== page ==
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60 Second Interview: Student Vet

Vets diagnose and treat sick and injured animals. They have a wide range of duties, from providing health check-ups to prescribing medication and performing operations.

As a general practice vet, you can work with household pets, farm animals or even more exotic species. Other vets may choose to work in research, developing new drugs or investigating the spread of disease in animals.

It takes five to six years study at university to become a vet. You will be dealing with many different species, so there is lots of anatomy to learn but the result is a varied career full of challenges and real opportunities to care for animals.

We caught up with student vet Charlotte Harris, to find out what inspired her to pursue her career and how her work experience has taken her all over the world. Charlotte writes a brilliant blog Diary of a Vet Student, where she offers advice on how to apply to university and what to expect on the course. We highly recommend it to anyone thinking about becoming a vet!

Love animals? Get a taste of what it's like to work in a zoo with London Zoo's one day course - ends October 2015.


Name: Charlotte Harris

What is your job? Vet student

How long have you been training for? I’m in my 4th year at university but have been doing work experience for 10 years!

University: Edinburgh – Royal (Dick) College of Veterinary Studies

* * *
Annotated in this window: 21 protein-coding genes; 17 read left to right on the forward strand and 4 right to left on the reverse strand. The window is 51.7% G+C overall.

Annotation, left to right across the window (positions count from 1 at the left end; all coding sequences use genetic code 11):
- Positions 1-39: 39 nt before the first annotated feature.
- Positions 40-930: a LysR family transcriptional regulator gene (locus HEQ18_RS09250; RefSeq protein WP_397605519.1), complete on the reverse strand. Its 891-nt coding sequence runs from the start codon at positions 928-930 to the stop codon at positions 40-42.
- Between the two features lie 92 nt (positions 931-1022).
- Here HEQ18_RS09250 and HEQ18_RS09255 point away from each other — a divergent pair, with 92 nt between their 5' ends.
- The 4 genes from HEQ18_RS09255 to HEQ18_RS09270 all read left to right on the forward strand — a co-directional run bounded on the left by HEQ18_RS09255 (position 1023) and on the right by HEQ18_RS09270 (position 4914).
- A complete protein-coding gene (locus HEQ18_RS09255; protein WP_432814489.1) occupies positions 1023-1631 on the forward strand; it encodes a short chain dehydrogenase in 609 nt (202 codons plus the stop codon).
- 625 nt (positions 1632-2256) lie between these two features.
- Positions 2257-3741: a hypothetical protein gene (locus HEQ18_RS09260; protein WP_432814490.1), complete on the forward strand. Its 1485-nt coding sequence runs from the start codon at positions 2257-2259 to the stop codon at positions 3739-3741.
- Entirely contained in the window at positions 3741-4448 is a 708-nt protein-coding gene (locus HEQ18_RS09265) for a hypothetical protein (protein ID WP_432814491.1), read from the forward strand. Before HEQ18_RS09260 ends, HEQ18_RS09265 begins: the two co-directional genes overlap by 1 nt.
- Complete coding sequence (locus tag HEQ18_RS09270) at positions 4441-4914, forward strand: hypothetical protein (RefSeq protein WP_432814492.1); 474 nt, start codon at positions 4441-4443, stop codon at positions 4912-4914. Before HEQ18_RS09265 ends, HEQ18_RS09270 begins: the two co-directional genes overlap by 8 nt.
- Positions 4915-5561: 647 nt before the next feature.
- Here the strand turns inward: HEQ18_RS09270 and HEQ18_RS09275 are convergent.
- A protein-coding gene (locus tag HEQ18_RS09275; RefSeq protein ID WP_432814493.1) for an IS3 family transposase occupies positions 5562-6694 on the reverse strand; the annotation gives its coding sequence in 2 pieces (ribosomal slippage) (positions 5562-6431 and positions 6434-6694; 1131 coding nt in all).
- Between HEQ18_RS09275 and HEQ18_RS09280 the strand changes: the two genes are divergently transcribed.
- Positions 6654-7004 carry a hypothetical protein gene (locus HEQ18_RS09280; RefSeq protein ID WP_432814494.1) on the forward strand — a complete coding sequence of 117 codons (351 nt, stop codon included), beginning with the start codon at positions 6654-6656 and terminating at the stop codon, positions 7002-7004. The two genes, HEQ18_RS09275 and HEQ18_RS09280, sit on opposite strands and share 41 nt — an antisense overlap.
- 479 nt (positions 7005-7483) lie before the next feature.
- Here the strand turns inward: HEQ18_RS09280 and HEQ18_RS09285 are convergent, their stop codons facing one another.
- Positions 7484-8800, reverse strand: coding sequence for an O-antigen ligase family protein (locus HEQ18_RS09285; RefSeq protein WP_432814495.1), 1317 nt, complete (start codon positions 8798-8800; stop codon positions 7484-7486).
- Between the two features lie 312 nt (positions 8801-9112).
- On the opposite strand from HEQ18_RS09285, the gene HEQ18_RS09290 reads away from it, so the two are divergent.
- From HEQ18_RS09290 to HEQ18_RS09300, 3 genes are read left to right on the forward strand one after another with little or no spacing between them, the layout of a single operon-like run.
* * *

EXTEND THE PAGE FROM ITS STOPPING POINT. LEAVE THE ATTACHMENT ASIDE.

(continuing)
Degree Subject: Veterinary Medicine

A-Levels: AS-Level: PhysicsA2-Level: Biology, Chemistry and Maths

Interests: Conservation, travel and music

What was your very first job?
At 16 I started waitressing in a local restaurant.

What did you want to do when you were at school?
I’ve wanted to be a vet since I was 13. This was a blessing as it meant that I started work experience early and had something to aim for, but it also meant that the pressure was on from quite a young age!

What made you want to train for your current job?
I have always been fascinated by the way that humans and animals interact. The way that an animal can be a friend, colleague, livelihood or helper shows how truly varied these relationships can be. A lot of owners view their pet as an integral part of their family, so to be allowed into the middle of those relationships as a vet, takes a lot of trust and understanding.

How did you get there?
I started work experience in a small animal veterinary practice when I was 14. Over the next 4 years I did a variety of work experience everywhere from kennels to zoos, vets practices to dairy farms. I have even been lucky enough to do work experience with a vet in South Africa. Work experience is essential to get into university to study veterinary medicine. I would always advise applicants get as much as possible.

Next, I applied to study veterinary medicine at university. I received three offers and all was going well until I developed a mystery illness in Upper Sixth, which meant that I ended up having to re-sit my exams the next year and apply to university again. Luckily I was accepted into my first choice uni, Edinburgh, a second time. The lesson: Setbacks can come at unexpected times, but keep working towards your goal and you can get there.

What is a typical day for a student vet like?